Oklahoma Tiny Home Zoning
Oklahoma, located in the south-central region of the United States, offers a mix of prairies, forests, and mountains, with a rich Native American and cowboy heritage, making it a state with a unique cultural blend and diverse outdoor opportunities. Oklahoma is generally friendly towards tiny living, with some areas embracing the concept and allowing for the establishment of tiny home communities, offering a chance for individuals seeking a more affordable and environmentally conscious lifestyle to explore this housing option.
Below are some great resources to get you on your way to tiny house living in Oklahoma.
Oklahoma Tiny Home Building Considerations
Temperatures vary widely in Oklahoma throughout the year. Much of Oklahoma experiences hot summers and cold winters. Investing in high quality insulation will go a long way. The better insulated your tiny home, the less the competition between inside and outside temperatures. This means you can keep your Oklahoma tiny home at a comfortable temperature year-round with maximum energy efficiency.
At Wind River, we construct our tiny homes with 2×4 framing and spray foam insulation. Spray foam has by far the highest R-value available for the tiny home application, and wooden construction allows less air infiltration than steel framing. Additionally, we use LP SmartSide for a low-maintenance and durable siding that won’t warp or change with fluctuating temperatures (and which can be painted in any custom color(s) you like).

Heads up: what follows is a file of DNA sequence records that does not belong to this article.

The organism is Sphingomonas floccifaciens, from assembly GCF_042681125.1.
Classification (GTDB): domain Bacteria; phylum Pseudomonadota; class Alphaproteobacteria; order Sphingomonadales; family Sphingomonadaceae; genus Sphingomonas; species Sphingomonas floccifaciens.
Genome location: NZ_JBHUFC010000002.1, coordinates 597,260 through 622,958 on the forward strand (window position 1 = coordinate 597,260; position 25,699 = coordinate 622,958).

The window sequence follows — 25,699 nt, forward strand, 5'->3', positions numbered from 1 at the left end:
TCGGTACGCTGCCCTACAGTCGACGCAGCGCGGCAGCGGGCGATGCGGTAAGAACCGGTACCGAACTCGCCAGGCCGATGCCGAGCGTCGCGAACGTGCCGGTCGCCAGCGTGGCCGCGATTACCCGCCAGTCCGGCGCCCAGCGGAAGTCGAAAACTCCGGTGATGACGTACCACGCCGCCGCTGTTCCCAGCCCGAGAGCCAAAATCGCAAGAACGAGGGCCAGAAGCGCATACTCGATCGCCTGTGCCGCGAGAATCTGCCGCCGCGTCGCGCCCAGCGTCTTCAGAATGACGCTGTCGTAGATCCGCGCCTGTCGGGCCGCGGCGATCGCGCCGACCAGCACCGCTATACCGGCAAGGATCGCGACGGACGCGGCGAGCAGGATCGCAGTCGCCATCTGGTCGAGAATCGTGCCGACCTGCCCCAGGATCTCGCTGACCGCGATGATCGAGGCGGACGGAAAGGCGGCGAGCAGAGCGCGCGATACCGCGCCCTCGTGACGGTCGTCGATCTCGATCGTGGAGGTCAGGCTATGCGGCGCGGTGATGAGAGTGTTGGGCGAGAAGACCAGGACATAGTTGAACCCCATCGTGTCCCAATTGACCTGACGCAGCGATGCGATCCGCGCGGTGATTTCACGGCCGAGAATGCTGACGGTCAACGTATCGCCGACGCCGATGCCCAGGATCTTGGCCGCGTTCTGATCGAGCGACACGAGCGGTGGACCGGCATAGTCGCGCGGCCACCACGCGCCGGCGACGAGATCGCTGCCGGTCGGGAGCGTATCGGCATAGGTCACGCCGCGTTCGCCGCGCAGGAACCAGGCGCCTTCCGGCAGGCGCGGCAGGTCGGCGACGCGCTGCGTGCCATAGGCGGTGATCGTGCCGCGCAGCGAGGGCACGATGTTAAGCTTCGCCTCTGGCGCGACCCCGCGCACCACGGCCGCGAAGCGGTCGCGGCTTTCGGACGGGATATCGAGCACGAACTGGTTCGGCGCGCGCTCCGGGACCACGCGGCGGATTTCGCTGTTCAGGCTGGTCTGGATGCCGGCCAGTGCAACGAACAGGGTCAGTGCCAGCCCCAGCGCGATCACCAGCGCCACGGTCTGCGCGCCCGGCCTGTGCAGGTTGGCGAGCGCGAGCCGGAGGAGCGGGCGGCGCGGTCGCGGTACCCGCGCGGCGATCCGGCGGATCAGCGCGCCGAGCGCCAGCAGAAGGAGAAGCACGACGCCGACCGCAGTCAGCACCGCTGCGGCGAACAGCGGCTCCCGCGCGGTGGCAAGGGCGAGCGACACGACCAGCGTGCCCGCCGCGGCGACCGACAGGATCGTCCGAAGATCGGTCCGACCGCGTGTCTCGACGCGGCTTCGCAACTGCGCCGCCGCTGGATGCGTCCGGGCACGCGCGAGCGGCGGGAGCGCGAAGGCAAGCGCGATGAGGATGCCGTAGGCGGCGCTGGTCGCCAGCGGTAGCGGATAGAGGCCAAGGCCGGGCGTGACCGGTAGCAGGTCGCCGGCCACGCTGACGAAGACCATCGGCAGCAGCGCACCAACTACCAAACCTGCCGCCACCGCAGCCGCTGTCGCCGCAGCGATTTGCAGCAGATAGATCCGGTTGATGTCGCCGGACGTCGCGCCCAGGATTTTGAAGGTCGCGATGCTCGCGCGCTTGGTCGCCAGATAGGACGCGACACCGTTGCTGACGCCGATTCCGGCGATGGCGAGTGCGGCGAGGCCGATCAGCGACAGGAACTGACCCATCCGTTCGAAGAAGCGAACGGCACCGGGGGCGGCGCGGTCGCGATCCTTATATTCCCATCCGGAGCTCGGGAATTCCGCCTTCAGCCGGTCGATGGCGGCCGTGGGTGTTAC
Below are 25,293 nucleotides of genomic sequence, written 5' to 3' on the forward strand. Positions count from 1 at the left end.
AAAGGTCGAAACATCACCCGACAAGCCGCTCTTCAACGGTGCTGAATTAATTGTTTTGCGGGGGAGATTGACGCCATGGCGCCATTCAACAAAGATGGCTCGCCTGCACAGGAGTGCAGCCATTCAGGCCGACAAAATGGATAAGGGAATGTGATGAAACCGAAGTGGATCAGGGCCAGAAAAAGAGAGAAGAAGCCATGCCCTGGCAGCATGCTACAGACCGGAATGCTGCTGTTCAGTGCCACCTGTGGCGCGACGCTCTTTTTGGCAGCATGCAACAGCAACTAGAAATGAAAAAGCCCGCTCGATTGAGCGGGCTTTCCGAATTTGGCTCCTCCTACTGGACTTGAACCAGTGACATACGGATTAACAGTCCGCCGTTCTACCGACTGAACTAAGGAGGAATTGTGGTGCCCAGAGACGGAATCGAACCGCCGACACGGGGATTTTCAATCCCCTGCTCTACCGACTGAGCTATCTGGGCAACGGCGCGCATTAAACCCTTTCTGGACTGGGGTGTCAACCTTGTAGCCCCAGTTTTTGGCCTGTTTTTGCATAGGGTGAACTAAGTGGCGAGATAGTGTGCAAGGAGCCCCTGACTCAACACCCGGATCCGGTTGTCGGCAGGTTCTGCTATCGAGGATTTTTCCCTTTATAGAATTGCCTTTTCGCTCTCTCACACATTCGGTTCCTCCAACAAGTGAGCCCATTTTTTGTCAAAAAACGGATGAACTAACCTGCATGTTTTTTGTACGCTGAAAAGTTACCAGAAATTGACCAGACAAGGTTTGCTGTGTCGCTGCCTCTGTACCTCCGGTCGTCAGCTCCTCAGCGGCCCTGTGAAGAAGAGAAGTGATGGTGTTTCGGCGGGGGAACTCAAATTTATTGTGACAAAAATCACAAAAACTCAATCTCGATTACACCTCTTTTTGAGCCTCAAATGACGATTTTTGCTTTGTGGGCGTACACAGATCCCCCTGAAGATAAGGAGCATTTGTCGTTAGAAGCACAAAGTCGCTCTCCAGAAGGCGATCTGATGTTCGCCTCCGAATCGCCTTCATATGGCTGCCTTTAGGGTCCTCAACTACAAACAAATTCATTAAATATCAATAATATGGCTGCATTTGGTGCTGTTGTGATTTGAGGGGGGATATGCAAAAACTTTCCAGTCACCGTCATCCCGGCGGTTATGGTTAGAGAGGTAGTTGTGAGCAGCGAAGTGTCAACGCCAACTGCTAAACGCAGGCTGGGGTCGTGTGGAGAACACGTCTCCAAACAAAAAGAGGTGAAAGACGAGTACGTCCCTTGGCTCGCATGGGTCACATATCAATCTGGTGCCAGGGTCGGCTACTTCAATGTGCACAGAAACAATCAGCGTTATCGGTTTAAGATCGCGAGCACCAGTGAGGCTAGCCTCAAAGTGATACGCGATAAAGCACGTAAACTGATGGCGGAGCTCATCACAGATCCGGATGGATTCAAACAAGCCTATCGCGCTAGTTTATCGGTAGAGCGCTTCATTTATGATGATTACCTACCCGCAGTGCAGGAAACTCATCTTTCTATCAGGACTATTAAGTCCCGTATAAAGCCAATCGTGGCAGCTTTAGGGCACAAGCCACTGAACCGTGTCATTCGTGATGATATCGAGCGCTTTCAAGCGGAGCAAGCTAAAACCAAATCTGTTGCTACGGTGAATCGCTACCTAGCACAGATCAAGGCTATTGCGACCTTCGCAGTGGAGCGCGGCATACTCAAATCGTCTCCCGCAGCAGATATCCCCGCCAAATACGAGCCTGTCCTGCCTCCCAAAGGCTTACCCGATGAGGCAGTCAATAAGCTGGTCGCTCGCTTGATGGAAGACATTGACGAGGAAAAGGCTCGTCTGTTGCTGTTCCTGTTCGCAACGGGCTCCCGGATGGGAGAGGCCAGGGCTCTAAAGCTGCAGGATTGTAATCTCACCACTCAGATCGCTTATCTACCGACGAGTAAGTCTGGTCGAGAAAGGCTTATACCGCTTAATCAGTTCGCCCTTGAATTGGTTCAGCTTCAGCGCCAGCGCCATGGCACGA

Investing in solar power for your Oklahoma tiny home is also a great idea. We recommend a ground mounted array for a semi-permanent tiny home setup. Additionally, housing the heavy batteries in a separate outbuilding will allow you to make the most of your tiny home’s precious square footage while living an off-grid, eco-friendly lifestyle if you choose.
We recommend giving thought to the placement of your tiny home on your site as well. Consider landscaping that will increase the comfort of your home as well as its curb appeal. For example, placing your tiny home in a shaded area or planting trees and shrubbery can give you free added heat protection during the summer months.
Furthermore, Oklahoma can be prone to severe weather. You may want to consider the safety options for your tiny home. There are industry practices to keep tiny home dwellings safe and secure. Read this blog post on Setting Up Your Tiny Home – Blocking, Anchoring, and Skirting. As well as this blog post on Crisis Preparation for Tiny Living to get you started.